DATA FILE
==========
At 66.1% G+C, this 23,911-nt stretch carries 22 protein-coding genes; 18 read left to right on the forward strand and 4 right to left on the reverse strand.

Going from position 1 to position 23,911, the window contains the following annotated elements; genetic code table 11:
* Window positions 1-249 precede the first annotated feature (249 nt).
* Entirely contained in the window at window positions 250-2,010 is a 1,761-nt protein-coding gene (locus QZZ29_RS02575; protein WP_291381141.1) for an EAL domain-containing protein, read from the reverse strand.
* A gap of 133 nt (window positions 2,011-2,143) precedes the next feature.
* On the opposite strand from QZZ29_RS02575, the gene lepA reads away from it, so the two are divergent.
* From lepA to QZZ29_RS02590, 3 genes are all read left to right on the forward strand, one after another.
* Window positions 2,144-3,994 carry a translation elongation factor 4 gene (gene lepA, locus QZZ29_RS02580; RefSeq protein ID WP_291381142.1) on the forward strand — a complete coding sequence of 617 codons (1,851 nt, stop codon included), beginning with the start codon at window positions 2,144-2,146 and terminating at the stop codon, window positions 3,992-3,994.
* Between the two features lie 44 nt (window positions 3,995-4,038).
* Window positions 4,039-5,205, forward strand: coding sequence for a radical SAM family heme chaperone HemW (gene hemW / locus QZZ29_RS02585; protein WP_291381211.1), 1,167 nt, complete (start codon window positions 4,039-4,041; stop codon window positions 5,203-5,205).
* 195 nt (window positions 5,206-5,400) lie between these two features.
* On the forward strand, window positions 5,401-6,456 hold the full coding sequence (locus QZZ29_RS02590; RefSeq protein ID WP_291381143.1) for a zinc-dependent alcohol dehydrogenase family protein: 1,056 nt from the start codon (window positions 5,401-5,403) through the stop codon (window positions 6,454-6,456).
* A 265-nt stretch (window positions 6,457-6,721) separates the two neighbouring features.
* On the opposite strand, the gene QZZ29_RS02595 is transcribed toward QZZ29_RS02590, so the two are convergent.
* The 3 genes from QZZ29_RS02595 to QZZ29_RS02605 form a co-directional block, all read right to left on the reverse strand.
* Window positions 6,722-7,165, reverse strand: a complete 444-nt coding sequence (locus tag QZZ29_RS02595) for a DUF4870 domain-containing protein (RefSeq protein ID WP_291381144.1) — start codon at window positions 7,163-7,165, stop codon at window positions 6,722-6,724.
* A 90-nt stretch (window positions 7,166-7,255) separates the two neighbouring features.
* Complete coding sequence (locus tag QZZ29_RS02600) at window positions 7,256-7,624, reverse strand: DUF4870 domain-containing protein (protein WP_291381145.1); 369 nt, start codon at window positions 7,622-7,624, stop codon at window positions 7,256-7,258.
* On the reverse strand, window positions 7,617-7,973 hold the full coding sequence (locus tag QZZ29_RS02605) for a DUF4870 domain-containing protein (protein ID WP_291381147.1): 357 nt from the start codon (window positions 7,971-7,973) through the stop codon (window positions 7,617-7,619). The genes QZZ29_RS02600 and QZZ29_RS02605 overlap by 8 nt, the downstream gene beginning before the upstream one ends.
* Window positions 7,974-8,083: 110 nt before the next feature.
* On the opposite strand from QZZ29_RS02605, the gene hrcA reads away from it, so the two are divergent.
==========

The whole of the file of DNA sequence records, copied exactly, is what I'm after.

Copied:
At 66.1% G+C, this 23,911-nt stretch carries 22 protein-coding genes; 18 read left to right on the forward strand and 4 right to left on the reverse strand.

Going from position 1 to position 23,911, the window contains the following annotated elements; genetic code table 11:
* Window positions 1-249 precede the first annotated feature (249 nt).
* Entirely contained in the window at window positions 250-2,010 is a 1,761-nt protein-coding gene (locus QZZ29_RS02575; protein WP_291381141.1) for an EAL domain-containing protein, read from the reverse strand.
* A gap of 133 nt (window positions 2,011-2,143) precedes the next feature.
* On the opposite strand from QZZ29_RS02575, the gene lepA reads away from it, so the two are divergent.
* From lepA to QZZ29_RS02590, 3 genes are all read left to right on the forward strand, one after another.
* Window positions 2,144-3,994 carry a translation elongation factor 4 gene (gene lepA, locus QZZ29_RS02580; RefSeq protein ID WP_291381142.1) on the forward strand — a complete coding sequence of 617 codons (1,851 nt, stop codon included), beginning with the start codon at window positions 2,144-2,146 and terminating at the stop codon, window positions 3,992-3,994.
* Between the two features lie 44 nt (window positions 3,995-4,038).
* Window positions 4,039-5,205, forward strand: coding sequence for a radical SAM family heme chaperone HemW (gene hemW / locus QZZ29_RS02585; protein WP_291381211.1), 1,167 nt, complete (start codon window positions 4,039-4,041; stop codon window positions 5,203-5,205).
* 195 nt (window positions 5,206-5,400) lie between these two features.
* On the forward strand, window positions 5,401-6,456 hold the full coding sequence (locus QZZ29_RS02590; RefSeq protein ID WP_291381143.1) for a zinc-dependent alcohol dehydrogenase family protein: 1,056 nt from the start codon (window positions 5,401-5,403) through the stop codon (window positions 6,454-6,456).
* A 265-nt stretch (window positions 6,457-6,721) separates the two neighbouring features.
* On the opposite strand, the gene QZZ29_RS02595 is transcribed toward QZZ29_RS02590, so the two are convergent.
* The 3 genes from QZZ29_RS02595 to QZZ29_RS02605 form a co-directional block, all read right to left on the reverse strand.
* Window positions 6,722-7,165, reverse strand: a complete 444-nt coding sequence (locus tag QZZ29_RS02595) for a DUF4870 domain-containing protein (RefSeq protein ID WP_291381144.1) — start codon at window positions 7,163-7,165, stop codon at window positions 6,722-6,724.
* A 90-nt stretch (window positions 7,166-7,255) separates the two neighbouring features.
* Complete coding sequence (locus tag QZZ29_RS02600) at window positions 7,256-7,624, reverse strand: DUF4870 domain-containing protein (protein WP_291381145.1); 369 nt, start codon at window positions 7,622-7,624, stop codon at window positions 7,256-7,258.
* On the reverse strand, window positions 7,617-7,973 hold the full coding sequence (locus tag QZZ29_RS02605) for a DUF4870 domain-containing protein (protein ID WP_291381147.1): 357 nt from the start codon (window positions 7,971-7,973) through the stop codon (window positions 7,617-7,619). The genes QZZ29_RS02600 and QZZ29_RS02605 overlap by 8 nt, the downstream gene beginning before the upstream one ends.
* Window positions 7,974-8,083: 110 nt before the next feature.
* On the opposite strand from QZZ29_RS02605, the gene hrcA reads away from it, so the two are divergent.